Chris then shared what scientists agree to be the projections for changes in temperature over the rest of this century, given different rates of reduction in CO2 emissions. Again, we distinguished between changes in temperate and tropical regions. Temperatures will rise more in temperate regions — about 2°C if we reduce CO2 dramatically and 5°C or more (with some areas seeing as much as a 10°C increase) under business-as-usual scenarios. In tropical regions the increases are projected to be between 1°C and 3°C over the different scenarios. In short, temperature increases in temperate regions are expected to be about twice as large as in tropical regions.
We also brought global warming down to a local scale by looking at results from a recent paper that examines different models of regional temperature change.1 Globally, temperature increases are expected to cross the 2°C threshold sometime between 2043 and 2055; again, the timing depends on how aggressively people reduce emissions. Interestingly, the contiguous United States is warming more quickly than the world as a whole and is expected to cross the 2°C threshold between 2031 and 2035. Even more interesting, the part of the contiguous U.S. that is warming most quickly is our own Northeast region: we are already crossing the 2°C threshold in some years and will be crossing it consistently within the next 5-10 years. Put simply, the question of how temperature increases will affect plants and wildlife is one that has real, near-term meaning for students in Maine. Decisions about how to manage changes in forest health and wildlife populations depend on identifying the species that are likely to adapt to temperature increases and those that are more likely to disappear locally.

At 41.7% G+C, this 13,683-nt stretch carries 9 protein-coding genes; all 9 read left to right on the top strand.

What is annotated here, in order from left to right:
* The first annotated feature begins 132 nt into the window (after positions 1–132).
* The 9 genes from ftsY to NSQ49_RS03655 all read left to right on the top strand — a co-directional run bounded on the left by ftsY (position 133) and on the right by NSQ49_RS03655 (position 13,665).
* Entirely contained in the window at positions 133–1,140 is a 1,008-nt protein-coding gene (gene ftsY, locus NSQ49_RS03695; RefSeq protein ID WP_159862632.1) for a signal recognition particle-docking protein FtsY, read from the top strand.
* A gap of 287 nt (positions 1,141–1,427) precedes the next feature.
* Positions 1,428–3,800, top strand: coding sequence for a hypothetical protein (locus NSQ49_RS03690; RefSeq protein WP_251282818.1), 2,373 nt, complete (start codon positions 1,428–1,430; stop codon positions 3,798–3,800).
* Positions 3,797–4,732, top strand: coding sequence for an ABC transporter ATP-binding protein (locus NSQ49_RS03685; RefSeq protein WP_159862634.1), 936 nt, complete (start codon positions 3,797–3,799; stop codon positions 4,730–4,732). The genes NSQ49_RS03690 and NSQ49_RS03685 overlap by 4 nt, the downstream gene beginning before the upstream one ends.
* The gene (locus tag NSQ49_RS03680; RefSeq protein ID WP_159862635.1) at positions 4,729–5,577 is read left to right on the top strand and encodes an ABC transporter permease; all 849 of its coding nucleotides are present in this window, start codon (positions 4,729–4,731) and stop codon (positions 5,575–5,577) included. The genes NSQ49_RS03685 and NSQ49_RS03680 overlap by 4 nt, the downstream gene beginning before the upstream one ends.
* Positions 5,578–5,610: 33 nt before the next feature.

Armed with these projections about future temperature increases, we asked the teachers to get back together in their groups to think about the following question: Are plants and animals in temperate regions more likely to adapt to increasing temperatures, or is it the tropical species that are more likely to have the advantage? On the one hand, temperate species already have a variety of adaptations that enable them to deal with a lot of variation in temperature; on the other hand, they will have to contend with greater temperature increases. We know that species will go extinct both in temperate and tropical regions, but where will the impact be the greatest?